The thesis is a masterpiece, in my view, of how biblical studies and theology can have actual, practical effects in the so-called “real world.”
Like Charles in his MA thesis, I am not going to recount all the horrific things that have happened to indigenous people—because all of that has been well-documented—and because we want to move forward. However, moving forward still requires a realistic acknowledgement of the past in order to deal with it and its fallout. Colonialism is what caused the mass suffering of indigenous people here in Canada, the Americas, and around the world.

I find two amazing things about Charles. One, that he isn’t angrier with the past than he is. I think this is because of his Christian faith, realism, and determination to build a better future for his people here in Canada. But in parts of his thesis one can most certainly detect his annoyance at the Indian Act and Bill C-31. Secondly, I find it amazing that Charles did not abandon his Christian faith. Indeed, I’ve had the privilege to marry him and his wife and baptize their children. Moreover, I find it astonishing, given the abuse that indigenous people have suffered via colonialism (and the wrongly applied version of Christian religion), that 65 percent of indigenous people in Canada remain Christian. This is almost twice the national average.
There are some other surprises in Charles’ thesis. He goes even so far as to be open and fair with the missionary movement—without defending their injustices. He views them as sincere but naively used for colonial purposes and agendas here in Canada by political powers. Charles also gained insight into the complexities of indigenous issues by researching and writing his thesis. The issues are massively complex—and it takes this kind of research to analyze and sort them out in order to come up with working solutions. This will be the focus of Charles’ PhD when he gets around to it.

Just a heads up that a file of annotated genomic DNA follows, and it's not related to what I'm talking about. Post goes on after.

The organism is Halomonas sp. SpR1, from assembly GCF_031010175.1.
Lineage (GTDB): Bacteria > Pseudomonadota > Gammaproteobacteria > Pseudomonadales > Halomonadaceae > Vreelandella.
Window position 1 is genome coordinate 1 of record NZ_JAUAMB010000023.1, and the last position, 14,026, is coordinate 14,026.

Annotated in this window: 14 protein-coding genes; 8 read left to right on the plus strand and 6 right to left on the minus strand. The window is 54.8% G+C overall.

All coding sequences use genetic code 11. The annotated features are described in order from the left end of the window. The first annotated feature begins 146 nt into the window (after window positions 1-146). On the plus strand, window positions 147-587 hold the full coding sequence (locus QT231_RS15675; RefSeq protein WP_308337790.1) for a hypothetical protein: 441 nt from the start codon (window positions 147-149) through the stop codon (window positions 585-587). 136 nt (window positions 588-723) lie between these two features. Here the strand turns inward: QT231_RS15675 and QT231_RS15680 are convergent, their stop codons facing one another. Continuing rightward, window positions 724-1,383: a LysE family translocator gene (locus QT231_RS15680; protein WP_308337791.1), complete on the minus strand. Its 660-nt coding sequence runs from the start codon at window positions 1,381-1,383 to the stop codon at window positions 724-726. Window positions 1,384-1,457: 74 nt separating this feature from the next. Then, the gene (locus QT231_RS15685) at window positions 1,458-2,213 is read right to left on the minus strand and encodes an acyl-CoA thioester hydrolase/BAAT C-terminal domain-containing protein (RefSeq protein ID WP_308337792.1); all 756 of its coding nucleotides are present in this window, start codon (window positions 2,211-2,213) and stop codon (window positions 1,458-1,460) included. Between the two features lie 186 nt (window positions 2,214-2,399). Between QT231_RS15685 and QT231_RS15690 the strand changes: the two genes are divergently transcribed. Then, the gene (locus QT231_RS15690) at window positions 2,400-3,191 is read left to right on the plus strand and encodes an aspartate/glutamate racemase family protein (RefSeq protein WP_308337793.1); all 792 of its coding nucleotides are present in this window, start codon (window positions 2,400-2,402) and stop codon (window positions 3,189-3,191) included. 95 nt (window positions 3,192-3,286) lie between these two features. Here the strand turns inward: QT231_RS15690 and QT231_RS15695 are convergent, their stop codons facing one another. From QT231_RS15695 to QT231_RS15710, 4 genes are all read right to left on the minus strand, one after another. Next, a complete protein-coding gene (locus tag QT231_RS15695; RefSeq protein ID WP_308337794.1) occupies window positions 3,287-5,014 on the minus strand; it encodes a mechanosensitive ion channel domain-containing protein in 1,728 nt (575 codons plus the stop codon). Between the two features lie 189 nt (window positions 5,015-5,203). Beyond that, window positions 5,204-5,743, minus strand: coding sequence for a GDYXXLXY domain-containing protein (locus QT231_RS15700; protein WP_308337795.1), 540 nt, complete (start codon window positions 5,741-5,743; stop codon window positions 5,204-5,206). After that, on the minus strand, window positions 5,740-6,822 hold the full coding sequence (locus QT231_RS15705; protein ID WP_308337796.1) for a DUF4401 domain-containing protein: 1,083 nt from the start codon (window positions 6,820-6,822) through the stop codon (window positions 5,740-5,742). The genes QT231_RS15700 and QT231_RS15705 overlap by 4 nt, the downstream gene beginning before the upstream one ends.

A new way forward

The number one purpose of Charles’ MA thesis is to provoke a “new way of thinking” about the past, problems and issues. The significance of this thesis is precisely this: It shifts the focus from a negative past to a neutral present for a positive future. I’m sure that positive future depends on a realistic perspective on the past which will give indigenous people a positive future through government policy guided by indigenous peoples’ asserting their self-identity and self-determinism.

The Canadian Centre for Scholarship and the Christian Faith conference for 2018 is on “Indigenous People and the Christian Faith: A New Way Forward.” I believe this is a significant conference for so many reasons. Like Charles’ thesis, and without denying nor trying to mitigate a horrific past, we are stuck unless we move “past the past.” This conference acknowledges the real past but focuses on a “new way forward”.

We welcome all people groups to come and learn and think about how we can all work towards that goal—with love, forgiveness, truth and reconciliation. The conference is an opportunity to dream big and figure out ways to make it happen!

Our keynote speaker is Dr. Cheryl Bear from the Nadleh Whut’en First Nation in British Columbia. She is a faculty associate with Regent College in Vancouver. She and her family, in a camper, have visited more than 600 indigenous communities in both the USA and Canada. She is an award-winning musician too. She will combine her scholarly and musical insight into how indigenous people can heal from the past, act today, and have a bright future with Christian faith. She has a passion to bring the gospel to indigenous people in culturally relevant ways.

We will also have an exhibit and presentation by Inuit artist Alexander Angnaluak the Governor General of Canada’s recipient for the National Aboriginal Role Model award. He has received many other awards for his life and artwork—including the Historica Canada Indigenous Art Award for his impression of “How the Narwhal Came to Be.” The conference will also feature the artwork of many other indigenous artists. There will be lots of music and the conference will open with indigenous Christian worship.

Please register at https://goo.gl/imNeSJ. There are a limited number of clergy grants to attend free at www.ccscf.org/conference/clergy-grants/ and student grants at www.ccscf.org/conference/grant/.

Rev. Dr. Bill Anderson, an LCC pastor, is director of the Canadian Centre for Scholarship and the Christian Faith at Concordia University of Edmonton where he is a Professor of Religious Studies.

2 Comments »

  • Warren Steckelberg said:

    Great and very welcomed article. We all in LCC, as well as throughout society, need to be acquainted with the information given us here. It relates to my own experiences with native friends, in whom I see attitudes similar to those of Charles Muskego, in spite of the demeaning prejudice they face on a nearly daily basis, some of which I have personally observed. God bless you, white dude, and these efforts.

  • British Columbian Lutheran said:

    I was touched by this article. There are some deep, deep wounds among the First Nations which only the Lord Jesus can heal.